Interactions between increased intestinal viscosity, post-weaning colibacillosis and intestinal spirochaetosis in weaner pigs
McDonald, D.E., Pethick, D.W. and Hampson, D.J. (2000) Interactions between increased intestinal viscosity, post-weaning colibacillosis and intestinal spirochaetosis in weaner pigs. In: 16th International Pig Veterinary Society Congress, 17 - 20 September, Melbourne, Australia p. 39.
Interactions between diet and enteric bacterial infections are complex and multifactorial. In production situations, more than one pathogen or disease may occur simultaneously. The intestinal environment in which pathogens proliferate can be altered by dietary manipulation and thereby can affect the outcome of disease (1). Post-weaning colibacillosis (PWC) affects newly-weaned pigs and is associated with excessive multiplication of enterotoxigenic Escherichia coli in the small intestine (2). Intestinal spirochaetosis (IS) is characterised by a mild typhylocolitis resulting from colonisation of the large intestine with the intestinal spirochaete Brachyspira pilosicoli (3).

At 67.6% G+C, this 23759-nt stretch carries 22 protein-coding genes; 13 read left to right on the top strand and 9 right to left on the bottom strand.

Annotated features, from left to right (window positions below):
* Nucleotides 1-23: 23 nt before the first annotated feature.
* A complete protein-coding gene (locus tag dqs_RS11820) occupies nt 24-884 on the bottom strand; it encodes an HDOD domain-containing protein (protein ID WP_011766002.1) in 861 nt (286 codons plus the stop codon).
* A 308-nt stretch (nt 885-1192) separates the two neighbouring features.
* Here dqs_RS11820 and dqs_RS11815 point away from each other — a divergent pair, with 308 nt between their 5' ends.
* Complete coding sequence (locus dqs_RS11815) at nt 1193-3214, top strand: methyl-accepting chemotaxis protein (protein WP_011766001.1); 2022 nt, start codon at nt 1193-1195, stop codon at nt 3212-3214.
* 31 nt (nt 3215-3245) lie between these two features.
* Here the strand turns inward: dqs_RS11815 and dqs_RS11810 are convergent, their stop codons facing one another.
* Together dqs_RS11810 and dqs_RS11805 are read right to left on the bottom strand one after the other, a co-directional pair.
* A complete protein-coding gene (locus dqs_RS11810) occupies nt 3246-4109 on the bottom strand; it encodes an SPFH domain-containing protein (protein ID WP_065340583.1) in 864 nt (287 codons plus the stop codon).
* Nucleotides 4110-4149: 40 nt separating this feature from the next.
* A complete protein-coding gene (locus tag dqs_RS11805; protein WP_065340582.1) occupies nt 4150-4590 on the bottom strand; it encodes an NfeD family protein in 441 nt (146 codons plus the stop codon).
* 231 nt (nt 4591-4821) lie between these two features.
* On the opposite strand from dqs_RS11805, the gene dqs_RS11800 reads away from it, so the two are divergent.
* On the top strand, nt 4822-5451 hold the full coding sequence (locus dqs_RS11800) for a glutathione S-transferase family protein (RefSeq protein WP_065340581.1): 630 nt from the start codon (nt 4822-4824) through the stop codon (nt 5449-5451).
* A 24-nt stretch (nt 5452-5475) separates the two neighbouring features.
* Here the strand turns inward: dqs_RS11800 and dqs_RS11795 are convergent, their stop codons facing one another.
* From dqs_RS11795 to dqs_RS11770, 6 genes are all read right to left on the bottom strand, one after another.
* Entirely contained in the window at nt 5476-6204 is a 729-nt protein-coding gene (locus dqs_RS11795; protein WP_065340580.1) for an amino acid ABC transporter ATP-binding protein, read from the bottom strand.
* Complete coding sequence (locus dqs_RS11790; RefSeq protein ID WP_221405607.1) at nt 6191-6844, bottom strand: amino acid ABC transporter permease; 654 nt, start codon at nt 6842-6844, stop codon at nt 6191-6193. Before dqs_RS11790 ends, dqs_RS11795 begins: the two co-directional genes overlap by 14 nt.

A previous study in weaner pigs found increased intestinal viscosity resulting from addition of carboxymethylcellulose to the diet may encourage intestinal proliferation of E. coli (4). There is also anecdotal evidence that pigs with PWC are then more commonly affected by IS. This study aimed to confirm the influence of viscosity on intestinal proliferation of E. coli, to investigate the influence of viscosity on proliferation of S. pilosicoli in the large intestine, and examine possible interactions between the two pathogens after weaning.
|Publication Type:||Conference Paper|
|Murdoch Affiliation:||School of Veterinary and Biomedical Sciences|
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